Lastly, leaders have the responsibility to grow and develop those they lead. Good leaders surround themselves with the best, but great leaders bring out the best in those surrounding them. Seek every opportunity to mentor and develop subordinates (and allow yourself to be mentored). Cultivate the habit of identifying and grooming those subordinates with the demonstrated potential to lead at higher levels. Leverage professional development programs that will prepare them to perform in increasingly demanding jobs. In the end, missions can change and organizations may restructure. Mentoring and developing troops is the surest path to leaving a lasting legacy within the organization and the Air Force.
A leader that does not work toward constant improvement is either ineffective, becomes obsolete or both. Continuous professional development ensures a leader is aware of world situations, national events, and organizational activities which may impact the organization's success. A leader's organizational periphery is often wider than that of subordinates. As such, a leader must have not only the intellectual openness to request, expect and accept input from the various unit components, but also the intellectual agility to deal with multiple issues, transition between problems on the spot and adapt as conditions change. Establishing a strong reading program while taking advantage of available leadership and technical courses can help leaders expand the limits of their mental capacity and add new tools to their problem-solving toolbox.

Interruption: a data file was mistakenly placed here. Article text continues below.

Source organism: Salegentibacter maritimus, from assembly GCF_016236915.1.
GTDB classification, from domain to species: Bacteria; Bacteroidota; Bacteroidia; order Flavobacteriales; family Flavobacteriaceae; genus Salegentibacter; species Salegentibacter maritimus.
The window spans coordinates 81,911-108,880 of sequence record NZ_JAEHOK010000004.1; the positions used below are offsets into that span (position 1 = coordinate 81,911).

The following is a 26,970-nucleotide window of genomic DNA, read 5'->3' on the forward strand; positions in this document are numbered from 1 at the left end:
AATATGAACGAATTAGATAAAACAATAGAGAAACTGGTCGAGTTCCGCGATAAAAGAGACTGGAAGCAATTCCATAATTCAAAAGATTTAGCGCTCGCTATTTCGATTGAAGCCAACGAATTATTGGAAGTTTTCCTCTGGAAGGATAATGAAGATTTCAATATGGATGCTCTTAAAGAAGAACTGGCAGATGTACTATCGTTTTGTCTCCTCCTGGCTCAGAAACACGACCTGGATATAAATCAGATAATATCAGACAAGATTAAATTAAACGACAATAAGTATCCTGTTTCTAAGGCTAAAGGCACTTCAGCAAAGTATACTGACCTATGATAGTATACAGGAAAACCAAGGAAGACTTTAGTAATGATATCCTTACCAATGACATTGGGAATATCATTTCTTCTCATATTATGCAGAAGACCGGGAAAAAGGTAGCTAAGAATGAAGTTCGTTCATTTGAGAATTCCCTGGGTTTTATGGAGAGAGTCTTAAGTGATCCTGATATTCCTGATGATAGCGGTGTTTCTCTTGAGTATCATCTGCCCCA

Maintaining sharp physical and mental agility are essential as well. As rank and responsibilities increase, so does the potential for stress. Everything that is important in your personal and professional life depends on your ability to stay physically and mentally ready to deal with the issues you face. Make your physical fitness and health a priority, and strive to establish and maintain a regular fitness regime. When possible, promote this attitude within your organization. Make use of unit PT sessions as a mechanism to encourage fitness and camaraderie and as a venue to blow some of the collective steam that accumulates.
Family is a key component in the leader's performance. As leaders, we are expected to go to meetings, attend events and lead organizational efforts. Your family and significant others also expect you to be there when they need you. I have had the blessing of leadership at flight, detachment and squadron levels, yet, seldom has my presence alone determined the result of an engagement. As much as the rigor of the mission allows, leaders should make it a point to leave the office at a decent time and participate in family events. Furthermore, they should encourage members of the organization to do the same and look for opportunities to strengthen family members' inclusion into the organization's activities outside the traditional holiday parties and promotion ceremonies.
Developing a personal philosophy is a continuous mental exercise. It requires careful and constant self-evaluation. It will affect how you manage, interact and influence individuals and situations you encounter. These words capture only a way to go about developing a leadership philosophy and are a starting point to help you develop your own. Doing so will represent your commitment to our beloved Air Force, our mission and our people.